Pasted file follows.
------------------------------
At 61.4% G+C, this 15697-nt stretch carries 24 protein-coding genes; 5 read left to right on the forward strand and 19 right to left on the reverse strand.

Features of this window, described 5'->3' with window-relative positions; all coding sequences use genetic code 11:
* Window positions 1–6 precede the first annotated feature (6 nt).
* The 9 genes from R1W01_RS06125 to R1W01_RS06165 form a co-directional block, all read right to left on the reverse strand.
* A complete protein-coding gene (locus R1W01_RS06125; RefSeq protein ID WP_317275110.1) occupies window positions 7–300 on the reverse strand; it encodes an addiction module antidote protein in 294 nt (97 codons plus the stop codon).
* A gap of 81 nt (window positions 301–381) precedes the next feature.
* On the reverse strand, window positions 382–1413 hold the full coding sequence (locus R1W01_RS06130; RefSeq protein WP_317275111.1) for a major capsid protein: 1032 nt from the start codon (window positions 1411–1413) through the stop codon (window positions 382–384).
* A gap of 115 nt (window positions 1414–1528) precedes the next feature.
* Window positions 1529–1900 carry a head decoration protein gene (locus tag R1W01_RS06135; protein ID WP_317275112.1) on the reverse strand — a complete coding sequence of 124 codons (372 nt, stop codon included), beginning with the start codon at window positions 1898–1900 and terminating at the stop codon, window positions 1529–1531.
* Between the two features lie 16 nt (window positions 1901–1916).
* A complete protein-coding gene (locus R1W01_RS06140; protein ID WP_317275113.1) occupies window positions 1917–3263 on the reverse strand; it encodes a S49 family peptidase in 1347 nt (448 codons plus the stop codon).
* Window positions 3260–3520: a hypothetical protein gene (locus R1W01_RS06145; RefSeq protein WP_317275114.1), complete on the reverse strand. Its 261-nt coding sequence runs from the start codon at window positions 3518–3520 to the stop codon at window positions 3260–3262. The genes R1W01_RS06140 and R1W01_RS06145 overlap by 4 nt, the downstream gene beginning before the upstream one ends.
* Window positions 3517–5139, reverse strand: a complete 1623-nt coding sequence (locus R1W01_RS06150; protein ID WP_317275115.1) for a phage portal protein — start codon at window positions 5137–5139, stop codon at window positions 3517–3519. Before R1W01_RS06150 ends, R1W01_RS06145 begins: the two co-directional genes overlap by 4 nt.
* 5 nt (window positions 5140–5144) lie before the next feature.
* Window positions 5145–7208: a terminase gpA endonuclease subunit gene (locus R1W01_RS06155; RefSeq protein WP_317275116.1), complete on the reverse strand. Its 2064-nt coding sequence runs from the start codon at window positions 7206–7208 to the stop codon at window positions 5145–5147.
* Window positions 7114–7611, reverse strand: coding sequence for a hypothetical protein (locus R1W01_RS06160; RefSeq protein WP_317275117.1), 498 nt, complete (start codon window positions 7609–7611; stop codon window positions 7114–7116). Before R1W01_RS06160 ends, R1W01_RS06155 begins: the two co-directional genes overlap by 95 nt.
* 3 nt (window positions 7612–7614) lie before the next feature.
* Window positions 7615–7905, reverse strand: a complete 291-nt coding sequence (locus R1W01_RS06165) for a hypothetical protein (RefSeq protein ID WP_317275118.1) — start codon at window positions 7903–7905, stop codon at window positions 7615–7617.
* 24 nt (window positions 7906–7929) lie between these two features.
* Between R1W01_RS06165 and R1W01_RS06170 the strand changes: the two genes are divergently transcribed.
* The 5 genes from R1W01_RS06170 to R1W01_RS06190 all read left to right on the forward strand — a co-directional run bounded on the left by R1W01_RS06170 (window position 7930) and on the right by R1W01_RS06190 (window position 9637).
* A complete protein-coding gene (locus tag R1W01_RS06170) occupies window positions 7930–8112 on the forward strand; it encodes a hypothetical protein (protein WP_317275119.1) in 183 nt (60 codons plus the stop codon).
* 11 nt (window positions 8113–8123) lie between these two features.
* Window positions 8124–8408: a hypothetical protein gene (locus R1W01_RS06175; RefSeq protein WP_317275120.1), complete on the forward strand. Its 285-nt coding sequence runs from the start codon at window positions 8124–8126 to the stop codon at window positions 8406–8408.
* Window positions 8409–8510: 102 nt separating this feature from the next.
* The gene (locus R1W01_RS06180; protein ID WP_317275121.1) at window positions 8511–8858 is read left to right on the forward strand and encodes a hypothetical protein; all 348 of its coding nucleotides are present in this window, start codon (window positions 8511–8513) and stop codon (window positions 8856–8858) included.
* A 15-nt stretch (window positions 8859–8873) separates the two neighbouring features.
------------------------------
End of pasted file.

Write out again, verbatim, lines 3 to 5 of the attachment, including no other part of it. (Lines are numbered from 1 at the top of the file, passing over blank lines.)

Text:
* Window positions 1–6 precede the first annotated feature (6 nt).
* The 9 genes from R1W01_RS06125 to R1W01_RS06165 form a co-directional block, all read right to left on the reverse strand.
* A complete protein-coding gene (locus R1W01_RS06125; RefSeq protein ID WP_317275110.1) occupies window positions 7–300 on the reverse strand; it encodes an addiction module antidote protein in 294 nt (97 codons plus the stop codon).